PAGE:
Ricky Valance

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Ricky Valance
Birth nameDavid Spencer
Born(1936-04-10)10 April 1936[1][2]
Ynysddu, Monmouthshire, Wales
Died12 June 2020(2020-06-12) (aged 84)
GenresPop
Occupation(s)Singer
Years active1958–2020
LabelsColumbia, Decca, Crystal, One Media iP

David Spencer (10 April 1936 – 12 June 2020), known professionally as Ricky Valance, was a Welsh pop singer. He was best known for the UK number one single "Tell Laura I Love Her", which sold over a million copies in 1960.[3] He was the first male Welsh singer to have a UK number one single hit.

Early life[edit]

Born as David Spencer in Ynysddu, Monmouthshire, Wales, the eldest of seven children,[3] he sang in his church choir and worked in a coal mine and a factory before joining the RAF at the age of 17.[4][3]

Music career[edit]

He started his musical career after leaving the armed forces.[3] He performed in local clubs in the north of England as a cabaret singer for a couple of years,[4] before he was discovered by an A&R representative from EMI, signed to EMI's Columbia label, and placed with the record producer Norrie Paramor.[5]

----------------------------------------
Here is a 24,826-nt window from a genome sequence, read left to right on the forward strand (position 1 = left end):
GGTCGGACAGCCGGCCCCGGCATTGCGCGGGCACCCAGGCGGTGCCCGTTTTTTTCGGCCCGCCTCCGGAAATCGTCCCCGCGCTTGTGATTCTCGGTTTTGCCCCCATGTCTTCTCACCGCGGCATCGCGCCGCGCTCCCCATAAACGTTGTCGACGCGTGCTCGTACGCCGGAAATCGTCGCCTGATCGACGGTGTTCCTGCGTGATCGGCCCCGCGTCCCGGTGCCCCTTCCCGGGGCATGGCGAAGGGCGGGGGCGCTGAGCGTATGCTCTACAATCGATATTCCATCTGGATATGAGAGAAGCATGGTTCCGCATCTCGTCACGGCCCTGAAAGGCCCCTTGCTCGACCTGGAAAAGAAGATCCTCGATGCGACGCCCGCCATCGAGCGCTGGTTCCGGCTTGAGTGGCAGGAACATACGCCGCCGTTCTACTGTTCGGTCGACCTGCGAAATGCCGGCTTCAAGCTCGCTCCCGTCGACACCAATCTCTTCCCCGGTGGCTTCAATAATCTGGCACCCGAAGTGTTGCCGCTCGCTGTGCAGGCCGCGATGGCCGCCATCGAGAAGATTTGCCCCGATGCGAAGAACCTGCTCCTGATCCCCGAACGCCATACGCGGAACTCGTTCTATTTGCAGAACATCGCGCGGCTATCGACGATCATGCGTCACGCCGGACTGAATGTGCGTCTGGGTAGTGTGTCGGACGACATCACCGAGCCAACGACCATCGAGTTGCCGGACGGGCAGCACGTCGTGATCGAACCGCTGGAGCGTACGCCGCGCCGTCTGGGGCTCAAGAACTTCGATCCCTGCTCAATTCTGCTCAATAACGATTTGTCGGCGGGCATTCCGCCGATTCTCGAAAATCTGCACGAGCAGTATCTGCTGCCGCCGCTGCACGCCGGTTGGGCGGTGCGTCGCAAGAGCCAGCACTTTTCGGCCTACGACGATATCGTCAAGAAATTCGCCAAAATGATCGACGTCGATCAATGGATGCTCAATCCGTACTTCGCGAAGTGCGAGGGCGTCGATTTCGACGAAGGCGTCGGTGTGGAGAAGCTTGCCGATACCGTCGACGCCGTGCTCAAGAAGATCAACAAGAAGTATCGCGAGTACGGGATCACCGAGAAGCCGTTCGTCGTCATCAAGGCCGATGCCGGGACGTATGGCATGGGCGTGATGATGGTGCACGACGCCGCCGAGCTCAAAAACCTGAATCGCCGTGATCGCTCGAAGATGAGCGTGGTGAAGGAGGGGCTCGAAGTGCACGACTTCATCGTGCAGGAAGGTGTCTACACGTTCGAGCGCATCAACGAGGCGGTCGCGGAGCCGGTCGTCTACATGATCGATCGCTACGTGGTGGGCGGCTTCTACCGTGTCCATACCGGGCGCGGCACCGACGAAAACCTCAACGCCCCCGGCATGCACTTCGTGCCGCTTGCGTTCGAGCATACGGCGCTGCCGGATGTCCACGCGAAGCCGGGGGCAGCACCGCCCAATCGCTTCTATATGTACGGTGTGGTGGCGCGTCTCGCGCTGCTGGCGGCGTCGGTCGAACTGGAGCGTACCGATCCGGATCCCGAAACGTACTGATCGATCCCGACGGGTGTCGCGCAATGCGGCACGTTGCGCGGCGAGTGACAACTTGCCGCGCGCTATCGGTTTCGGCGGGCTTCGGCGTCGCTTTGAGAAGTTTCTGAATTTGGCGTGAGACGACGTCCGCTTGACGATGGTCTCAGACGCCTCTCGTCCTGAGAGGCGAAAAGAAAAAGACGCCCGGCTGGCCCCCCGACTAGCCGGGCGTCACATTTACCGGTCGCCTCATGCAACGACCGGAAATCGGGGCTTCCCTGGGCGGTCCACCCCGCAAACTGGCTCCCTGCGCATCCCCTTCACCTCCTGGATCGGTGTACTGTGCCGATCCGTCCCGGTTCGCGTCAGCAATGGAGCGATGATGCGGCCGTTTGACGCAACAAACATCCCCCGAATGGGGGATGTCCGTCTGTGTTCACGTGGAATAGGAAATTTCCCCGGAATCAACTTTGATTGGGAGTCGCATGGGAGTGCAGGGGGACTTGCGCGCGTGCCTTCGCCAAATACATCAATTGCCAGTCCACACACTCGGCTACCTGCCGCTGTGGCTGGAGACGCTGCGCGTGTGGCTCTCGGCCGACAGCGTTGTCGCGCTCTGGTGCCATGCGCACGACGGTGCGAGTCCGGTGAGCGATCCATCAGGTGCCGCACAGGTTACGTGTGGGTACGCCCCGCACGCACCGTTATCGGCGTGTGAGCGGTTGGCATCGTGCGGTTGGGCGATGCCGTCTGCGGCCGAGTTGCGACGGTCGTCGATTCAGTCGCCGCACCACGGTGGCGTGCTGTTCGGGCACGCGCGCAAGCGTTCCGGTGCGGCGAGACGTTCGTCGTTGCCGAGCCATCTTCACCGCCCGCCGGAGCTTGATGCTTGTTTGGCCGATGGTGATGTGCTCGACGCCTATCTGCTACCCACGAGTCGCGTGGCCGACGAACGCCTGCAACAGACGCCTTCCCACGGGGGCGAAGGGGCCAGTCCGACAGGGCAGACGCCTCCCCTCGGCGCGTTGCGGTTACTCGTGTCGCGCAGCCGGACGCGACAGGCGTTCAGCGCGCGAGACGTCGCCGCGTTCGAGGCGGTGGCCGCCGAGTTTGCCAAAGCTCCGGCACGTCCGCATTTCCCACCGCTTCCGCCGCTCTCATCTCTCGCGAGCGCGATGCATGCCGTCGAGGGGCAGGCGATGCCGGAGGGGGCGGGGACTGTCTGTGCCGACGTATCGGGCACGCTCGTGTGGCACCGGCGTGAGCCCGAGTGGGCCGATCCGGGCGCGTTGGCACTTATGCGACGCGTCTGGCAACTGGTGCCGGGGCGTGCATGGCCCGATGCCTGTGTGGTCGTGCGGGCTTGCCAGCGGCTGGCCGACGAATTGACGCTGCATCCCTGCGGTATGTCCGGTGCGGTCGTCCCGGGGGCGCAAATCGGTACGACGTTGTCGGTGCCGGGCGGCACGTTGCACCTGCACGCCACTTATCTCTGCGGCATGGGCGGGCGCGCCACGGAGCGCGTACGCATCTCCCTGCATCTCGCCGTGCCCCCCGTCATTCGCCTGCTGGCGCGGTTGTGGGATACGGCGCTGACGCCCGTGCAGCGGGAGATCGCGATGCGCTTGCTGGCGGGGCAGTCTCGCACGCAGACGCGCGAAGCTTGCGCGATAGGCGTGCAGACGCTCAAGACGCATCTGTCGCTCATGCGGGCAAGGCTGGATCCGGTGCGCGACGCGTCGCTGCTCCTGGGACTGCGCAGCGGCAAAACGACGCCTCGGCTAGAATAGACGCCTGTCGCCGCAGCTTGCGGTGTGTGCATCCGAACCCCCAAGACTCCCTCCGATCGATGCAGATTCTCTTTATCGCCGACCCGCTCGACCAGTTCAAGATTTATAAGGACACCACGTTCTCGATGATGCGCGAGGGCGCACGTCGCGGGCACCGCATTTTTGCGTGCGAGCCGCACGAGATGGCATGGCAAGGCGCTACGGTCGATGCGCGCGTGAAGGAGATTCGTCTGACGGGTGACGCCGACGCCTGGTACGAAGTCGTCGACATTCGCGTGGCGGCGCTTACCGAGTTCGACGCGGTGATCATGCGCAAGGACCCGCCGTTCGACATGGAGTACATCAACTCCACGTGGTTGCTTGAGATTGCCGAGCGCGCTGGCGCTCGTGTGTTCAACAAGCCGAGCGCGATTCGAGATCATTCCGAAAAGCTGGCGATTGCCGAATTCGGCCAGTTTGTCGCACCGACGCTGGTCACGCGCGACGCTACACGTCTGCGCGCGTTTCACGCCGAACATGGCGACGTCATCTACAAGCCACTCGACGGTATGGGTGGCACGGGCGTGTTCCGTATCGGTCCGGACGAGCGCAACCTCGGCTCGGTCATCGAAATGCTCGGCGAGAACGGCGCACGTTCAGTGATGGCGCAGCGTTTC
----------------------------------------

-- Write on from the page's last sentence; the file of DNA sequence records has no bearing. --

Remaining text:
He claimed he selected the stage name Ricky Valance because he liked the name Ricky, and took the name Valance from that of a trainer at a horse racing meeting; it was not a tribute to Ritchie Valens as sometimes reported.[6]

At his first recording session, Paramor suggested that Valance cover Ray Peterson's American hit, "Tell Laura I Love Her", co-written by Jeff Barry.[7][5] The recording was arranged by Frank Barber.[8] Peterson's original version of the song had never been released in the United Kingdom, as Decca Records considered a rock song about death and tragedy to be in bad taste.[9] The BBC refused to play teenage tragedy songs like "Tell Laura I Love Her", but, thanks to airplay on Radio Luxembourg, Valance was rewarded with a number 1 hit in September 1960.[5][10] Valance thus became the first Welsh man to reach the top spot – Shirley Bassey being the first Welsh female with "As I Love You" in February 1959. The record was his only chart hit in the UK.[10]

After topping the UK Singles Chart, Valance appeared in the 1961 A Song For Europe competition, hoping to represent the UK in the upcoming Eurovision Song Contest. His song, "Why Can't We?", placed third out of the nine entries; the winner was "Are You Sure?" performed by the Allisons.[11]

Further singles included "Movin' Away" and "Jimmy's Girl". Over 100,000 copies were sold of "Jimmy's Girl",[12] and "Movin' Away" made it to number one in Australia and Scandinavia.[12]